Neil Godbole ’17
(Minor spoilers below)
As I’m sure many, if not all of you, know, Star Wars: The Force Awakens came out over Winter Brea, and quickly went to work breaking box office records left and right. As of a few days ago, it has made 1.7 billion dollars in total revenue and become the third highest grossing movie of all time. So yeah, it was financially successful. But, how did the movie fare critically? The Force Awakens was a great blend of good acting, humor, and action. The first of those three things might surprise a few people, as the two leads Finn and Rey are played by relatively new and unknown actors, John Boyega and Daisy Ridley respectively.
While this overall lack of acting experience might make some viewers skeptical, Boyega and Ridley quickly show themselves capable of holding a scene next to legendary actor Harrison Ford. Ridley’s character, Rey, is fierce and determined and is often the focal point of most of the action in the movie. Boyega’s Finn is often featured in the more lighthearted and comedic moments. Another focal character of the movie, Kylo Ren, is on the opposite “side” of Finn and Rey: the Dark Side (couldn’t resist). Ren, played by Adam Driver, takes center stage as the primary antagonist and is perhaps the most complex character in the entire film. His power and ferocity is displayed numerous times from force chokes to lightsaber brutality; despite his strength, however, the character is emotionally conflicted. Ren is prone to childlike outbursts and tantrums and is often unsure of his goals and motivations. In some ways, he is a more complex character than either of the two heroes. So, as far as acting and characters go, The Force Awakens gets a solid A.
Star Wars manages to succeed comedically as well. Jokes and quips are sprinkled throughout the film, usually in interactions between Finn and Han Solo. As is the trend with more and more blockbuster films, humor is present, but not so much so that scenes feel less serious or without weight.
Now for everyone’s favorite part: action. The Force Awakens is absolutely filled action, but not in the ways that some would expect. From the Star Wars prequels, many people associate the action in the series with too-fast-to-see and highly-choreographed lightsaber duels, maybe a few spaceships blowing each other up. While The Force Awakens does have its own fair share of spaceships and lasers, a lot of the action feels more fluid. Scenes are shot in a way that really produces an air of high energy and tension, but not in a way that makes the film feel overly fake. Compared to the prequels, which have scenes filled with warrior-space monks jumping 20 feet in the air and slashing at robots with lightsabers, the action feels slower, which is not a bad thing at all; if anything, the tension makes the final lightsaber fight feel that much better and more exciting. Indeed, the action in this movie is pretty awesome.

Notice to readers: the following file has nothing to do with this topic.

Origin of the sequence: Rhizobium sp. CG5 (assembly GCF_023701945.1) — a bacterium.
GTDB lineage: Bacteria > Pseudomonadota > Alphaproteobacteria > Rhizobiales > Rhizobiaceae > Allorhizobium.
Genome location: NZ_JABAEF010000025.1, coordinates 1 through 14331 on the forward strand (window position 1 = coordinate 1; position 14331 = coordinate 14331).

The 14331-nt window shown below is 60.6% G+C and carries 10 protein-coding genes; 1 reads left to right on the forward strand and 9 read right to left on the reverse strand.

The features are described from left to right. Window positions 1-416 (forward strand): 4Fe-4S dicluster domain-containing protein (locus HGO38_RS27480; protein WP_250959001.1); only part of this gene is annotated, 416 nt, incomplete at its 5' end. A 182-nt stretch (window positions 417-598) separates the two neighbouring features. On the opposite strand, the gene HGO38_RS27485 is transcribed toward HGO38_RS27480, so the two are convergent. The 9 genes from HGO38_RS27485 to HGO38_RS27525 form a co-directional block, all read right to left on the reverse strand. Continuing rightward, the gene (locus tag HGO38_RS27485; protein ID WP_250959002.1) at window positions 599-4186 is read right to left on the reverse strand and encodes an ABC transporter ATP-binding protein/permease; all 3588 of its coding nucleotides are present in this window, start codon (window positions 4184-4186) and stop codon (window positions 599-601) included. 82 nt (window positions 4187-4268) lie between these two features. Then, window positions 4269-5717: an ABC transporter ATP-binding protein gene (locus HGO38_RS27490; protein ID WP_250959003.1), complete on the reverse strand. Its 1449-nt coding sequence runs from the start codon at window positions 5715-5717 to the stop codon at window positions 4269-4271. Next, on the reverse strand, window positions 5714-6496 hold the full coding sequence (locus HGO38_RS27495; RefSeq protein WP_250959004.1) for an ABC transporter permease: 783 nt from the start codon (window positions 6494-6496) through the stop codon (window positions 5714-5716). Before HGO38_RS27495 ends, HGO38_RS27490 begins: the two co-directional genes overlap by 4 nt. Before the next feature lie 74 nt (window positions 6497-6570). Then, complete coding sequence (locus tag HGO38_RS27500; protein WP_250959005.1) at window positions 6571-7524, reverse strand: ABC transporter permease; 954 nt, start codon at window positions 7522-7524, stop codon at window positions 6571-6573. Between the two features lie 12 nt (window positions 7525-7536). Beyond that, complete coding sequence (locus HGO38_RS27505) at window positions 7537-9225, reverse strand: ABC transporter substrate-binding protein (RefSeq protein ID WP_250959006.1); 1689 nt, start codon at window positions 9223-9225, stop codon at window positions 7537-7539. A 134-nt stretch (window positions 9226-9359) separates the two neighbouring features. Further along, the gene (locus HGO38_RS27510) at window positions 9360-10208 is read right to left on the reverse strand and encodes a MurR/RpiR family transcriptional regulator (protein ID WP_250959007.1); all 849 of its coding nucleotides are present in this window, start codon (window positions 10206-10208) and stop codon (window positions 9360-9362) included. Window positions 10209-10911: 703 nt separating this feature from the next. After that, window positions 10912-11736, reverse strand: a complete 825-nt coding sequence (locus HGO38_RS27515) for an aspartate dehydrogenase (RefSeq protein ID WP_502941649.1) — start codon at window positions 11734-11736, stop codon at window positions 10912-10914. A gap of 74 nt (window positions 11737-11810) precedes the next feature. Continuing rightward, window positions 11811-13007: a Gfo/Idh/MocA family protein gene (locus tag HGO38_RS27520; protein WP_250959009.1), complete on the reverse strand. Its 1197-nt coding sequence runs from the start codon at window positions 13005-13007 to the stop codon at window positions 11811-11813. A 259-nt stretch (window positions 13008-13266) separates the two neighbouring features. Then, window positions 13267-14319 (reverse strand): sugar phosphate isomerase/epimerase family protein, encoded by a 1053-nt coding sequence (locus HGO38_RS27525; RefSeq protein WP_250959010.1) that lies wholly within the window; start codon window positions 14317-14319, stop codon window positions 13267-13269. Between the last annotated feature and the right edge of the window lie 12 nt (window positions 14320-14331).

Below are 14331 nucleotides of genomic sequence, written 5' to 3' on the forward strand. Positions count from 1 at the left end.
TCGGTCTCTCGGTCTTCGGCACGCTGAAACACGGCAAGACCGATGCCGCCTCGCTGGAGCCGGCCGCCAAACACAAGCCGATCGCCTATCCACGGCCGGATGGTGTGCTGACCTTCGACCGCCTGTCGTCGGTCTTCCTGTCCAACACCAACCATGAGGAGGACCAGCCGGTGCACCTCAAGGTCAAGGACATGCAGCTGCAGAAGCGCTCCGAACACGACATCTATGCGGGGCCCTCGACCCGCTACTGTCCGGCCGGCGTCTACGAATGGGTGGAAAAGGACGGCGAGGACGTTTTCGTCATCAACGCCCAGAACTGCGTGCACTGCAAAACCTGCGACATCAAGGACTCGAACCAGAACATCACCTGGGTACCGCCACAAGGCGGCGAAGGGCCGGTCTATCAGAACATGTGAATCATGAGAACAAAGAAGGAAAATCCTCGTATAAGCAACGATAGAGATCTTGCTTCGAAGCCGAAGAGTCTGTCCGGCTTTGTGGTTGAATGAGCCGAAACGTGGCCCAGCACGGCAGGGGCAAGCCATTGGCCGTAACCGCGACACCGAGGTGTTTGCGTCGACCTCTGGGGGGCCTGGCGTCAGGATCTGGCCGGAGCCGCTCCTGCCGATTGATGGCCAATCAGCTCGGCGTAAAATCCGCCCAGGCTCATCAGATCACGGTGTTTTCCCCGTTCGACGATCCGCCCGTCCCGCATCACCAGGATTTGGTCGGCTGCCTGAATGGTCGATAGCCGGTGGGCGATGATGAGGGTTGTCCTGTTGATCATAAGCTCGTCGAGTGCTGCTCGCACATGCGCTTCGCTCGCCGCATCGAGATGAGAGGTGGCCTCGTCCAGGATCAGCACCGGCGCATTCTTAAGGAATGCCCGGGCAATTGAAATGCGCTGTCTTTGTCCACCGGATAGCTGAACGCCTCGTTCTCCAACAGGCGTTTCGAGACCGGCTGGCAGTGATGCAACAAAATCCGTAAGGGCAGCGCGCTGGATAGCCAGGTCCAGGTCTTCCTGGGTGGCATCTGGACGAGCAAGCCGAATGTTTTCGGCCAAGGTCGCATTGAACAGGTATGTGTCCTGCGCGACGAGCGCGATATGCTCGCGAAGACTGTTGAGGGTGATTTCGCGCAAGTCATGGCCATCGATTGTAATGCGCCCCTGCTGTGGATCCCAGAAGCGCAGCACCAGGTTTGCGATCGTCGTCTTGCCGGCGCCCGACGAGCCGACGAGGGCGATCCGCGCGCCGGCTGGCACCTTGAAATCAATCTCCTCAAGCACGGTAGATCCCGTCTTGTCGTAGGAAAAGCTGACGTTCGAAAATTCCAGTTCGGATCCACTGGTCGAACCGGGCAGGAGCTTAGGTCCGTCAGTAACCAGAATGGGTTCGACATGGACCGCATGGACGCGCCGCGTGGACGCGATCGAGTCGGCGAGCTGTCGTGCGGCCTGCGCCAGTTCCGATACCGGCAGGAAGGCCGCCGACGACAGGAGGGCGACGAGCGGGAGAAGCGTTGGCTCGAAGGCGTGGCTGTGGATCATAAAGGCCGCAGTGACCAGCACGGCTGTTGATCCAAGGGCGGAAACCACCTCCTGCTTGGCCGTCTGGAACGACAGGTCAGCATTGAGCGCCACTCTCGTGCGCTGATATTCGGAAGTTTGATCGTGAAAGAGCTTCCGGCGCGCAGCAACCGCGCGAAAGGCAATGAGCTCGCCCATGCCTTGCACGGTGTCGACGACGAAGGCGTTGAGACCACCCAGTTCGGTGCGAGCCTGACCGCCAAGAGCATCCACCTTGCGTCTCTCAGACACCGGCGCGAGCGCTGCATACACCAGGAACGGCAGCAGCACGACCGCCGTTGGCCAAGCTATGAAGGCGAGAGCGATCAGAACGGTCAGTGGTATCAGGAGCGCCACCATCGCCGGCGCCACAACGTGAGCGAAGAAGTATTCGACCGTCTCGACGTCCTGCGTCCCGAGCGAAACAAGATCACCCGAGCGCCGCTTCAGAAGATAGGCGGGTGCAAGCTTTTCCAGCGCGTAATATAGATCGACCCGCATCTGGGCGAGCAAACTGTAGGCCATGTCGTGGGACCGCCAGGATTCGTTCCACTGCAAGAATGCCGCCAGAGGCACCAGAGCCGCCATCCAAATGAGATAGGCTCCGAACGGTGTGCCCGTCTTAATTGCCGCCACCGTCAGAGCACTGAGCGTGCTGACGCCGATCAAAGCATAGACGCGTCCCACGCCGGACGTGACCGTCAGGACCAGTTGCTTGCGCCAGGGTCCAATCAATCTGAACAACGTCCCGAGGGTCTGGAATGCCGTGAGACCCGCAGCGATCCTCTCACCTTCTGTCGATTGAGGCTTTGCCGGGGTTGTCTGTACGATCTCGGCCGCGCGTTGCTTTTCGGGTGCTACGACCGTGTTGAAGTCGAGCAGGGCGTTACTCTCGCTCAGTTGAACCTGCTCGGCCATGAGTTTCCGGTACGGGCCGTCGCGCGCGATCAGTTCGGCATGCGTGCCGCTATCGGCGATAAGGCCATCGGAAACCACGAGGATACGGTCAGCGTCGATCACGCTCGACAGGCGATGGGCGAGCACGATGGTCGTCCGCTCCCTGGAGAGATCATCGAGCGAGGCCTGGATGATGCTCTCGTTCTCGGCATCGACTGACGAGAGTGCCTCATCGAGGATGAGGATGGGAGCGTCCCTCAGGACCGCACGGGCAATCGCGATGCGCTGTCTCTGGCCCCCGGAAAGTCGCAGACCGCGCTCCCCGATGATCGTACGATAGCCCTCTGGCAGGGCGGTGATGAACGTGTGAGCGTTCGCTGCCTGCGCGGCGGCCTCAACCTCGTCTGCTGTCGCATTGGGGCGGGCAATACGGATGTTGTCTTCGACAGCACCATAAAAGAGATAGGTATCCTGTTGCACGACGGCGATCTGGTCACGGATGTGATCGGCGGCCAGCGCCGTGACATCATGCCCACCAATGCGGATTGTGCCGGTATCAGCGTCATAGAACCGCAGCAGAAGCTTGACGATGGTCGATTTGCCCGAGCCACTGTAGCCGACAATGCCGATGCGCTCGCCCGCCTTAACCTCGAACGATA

While The Force Awakens does do a lot of things right, it is not by any means the perfect movie. Some viewers might take issue with the film’s plot, which does feel somewhat oddly paced at times as a few scenes are exposition heavy. Another issue, and the most alarming, is that the plot feels very much like Star Wars: A New Hope. The final act of the movie is very similar, and many people have voiced their unhappiness with the similarities. Even with these shortcomings, though, Star Wars: The Force Awakens is a very enjoyable film that will make any avid fan squeal with glee while intriguing new viewers to watch the earlier episodes.
Overall, I give the movie a 9/10.